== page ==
God has saved some lives and given me a front row seat to the miracles.  There was a young couple, former addicts with two toddlers.  They landed in a motel room in the middle of winter with little food and no money.  They were about to get evicted into a foot of snow.  Somehow they got my phone number.  I raised a couple thousand dollars to get them into a nice two bedroom apartment that their income could afford.  I sometimes question the money we spent on them, especially since the mom relapsed shortly after.  But a couple years later the father told a friend, “If it wasn’t for Pastor Kevin I would have relapsed with her.  But because of what he did, I knew I had to keep the kids and stay sober.”  I disagree with his theology.  It was God who did it but still, that was worth being a part of.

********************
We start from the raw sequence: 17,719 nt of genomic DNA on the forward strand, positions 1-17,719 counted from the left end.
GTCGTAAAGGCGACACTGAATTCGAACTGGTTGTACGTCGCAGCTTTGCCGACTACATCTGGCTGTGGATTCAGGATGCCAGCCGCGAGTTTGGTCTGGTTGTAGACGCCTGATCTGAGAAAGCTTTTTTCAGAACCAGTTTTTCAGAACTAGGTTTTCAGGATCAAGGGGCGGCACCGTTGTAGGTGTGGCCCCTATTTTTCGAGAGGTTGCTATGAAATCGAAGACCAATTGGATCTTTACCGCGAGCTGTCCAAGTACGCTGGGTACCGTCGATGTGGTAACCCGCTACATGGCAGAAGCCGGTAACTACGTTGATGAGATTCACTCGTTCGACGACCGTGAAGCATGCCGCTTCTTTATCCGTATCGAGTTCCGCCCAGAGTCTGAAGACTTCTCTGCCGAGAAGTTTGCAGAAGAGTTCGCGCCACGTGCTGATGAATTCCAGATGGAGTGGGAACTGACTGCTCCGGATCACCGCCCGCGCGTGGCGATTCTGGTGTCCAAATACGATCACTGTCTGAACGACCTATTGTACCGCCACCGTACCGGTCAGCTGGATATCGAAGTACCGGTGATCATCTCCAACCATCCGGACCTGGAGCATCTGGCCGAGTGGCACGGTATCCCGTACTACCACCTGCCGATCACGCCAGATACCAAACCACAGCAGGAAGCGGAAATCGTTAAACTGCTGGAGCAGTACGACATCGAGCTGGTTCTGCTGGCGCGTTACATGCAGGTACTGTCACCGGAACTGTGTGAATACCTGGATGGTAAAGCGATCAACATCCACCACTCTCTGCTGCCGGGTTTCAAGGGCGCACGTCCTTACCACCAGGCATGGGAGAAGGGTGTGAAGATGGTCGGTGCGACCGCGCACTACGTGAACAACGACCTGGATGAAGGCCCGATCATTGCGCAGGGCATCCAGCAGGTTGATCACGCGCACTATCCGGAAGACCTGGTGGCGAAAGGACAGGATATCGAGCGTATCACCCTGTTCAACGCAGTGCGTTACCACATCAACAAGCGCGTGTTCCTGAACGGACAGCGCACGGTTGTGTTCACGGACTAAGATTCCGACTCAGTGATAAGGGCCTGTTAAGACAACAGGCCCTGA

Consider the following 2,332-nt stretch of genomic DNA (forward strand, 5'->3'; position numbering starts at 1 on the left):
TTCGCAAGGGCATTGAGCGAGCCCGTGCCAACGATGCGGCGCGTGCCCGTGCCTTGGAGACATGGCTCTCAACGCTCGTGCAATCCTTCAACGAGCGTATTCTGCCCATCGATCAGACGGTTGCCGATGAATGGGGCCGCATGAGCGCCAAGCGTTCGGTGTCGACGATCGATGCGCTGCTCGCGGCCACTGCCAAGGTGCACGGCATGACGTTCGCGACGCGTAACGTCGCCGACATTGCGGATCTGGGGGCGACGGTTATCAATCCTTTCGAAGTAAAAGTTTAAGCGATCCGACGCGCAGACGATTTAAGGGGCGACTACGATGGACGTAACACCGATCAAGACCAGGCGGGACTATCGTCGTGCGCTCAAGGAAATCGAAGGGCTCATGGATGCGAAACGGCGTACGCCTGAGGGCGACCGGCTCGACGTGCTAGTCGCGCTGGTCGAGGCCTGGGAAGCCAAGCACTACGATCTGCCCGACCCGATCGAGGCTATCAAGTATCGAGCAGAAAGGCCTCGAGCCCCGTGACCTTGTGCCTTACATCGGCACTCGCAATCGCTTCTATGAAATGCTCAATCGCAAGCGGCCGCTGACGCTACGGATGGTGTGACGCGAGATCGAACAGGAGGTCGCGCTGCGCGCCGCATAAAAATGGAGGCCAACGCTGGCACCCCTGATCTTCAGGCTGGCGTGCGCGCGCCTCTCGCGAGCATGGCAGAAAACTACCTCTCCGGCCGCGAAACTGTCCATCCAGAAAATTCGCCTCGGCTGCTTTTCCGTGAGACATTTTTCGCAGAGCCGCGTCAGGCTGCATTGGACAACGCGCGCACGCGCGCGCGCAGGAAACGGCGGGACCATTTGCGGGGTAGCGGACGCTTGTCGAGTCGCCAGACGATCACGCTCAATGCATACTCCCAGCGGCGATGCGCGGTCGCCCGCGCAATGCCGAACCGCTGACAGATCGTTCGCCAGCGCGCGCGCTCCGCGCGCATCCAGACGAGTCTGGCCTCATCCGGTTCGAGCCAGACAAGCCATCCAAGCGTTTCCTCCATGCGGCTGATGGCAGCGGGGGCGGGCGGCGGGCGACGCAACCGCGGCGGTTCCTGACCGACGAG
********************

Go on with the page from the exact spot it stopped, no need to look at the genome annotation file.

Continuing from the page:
I think God has saved some souls too, though that one is harder to measure.  In the last year alone I have met so many people whose faith has been ransacked by the world.  Somehow they have found me and unloaded all their questions and doubts.  As I talked to them I realized I am the first Christian pastor they have met who has taken those questions and doubts seriously.   God has been able to use me in those moments to bolster their failing trust.  It is in those conversations that I am the most “pastor.”

On that note, I have come to absolutely love being a pastor to those who have never had pastors before.  To those who have had pastors before, I am lousy.  They bring all these expectations and baggage into the relationship that I haven’t quite figured out how to handle.  But for those who have never had a pastor, I am a balm in their wounds and they are in mine as well.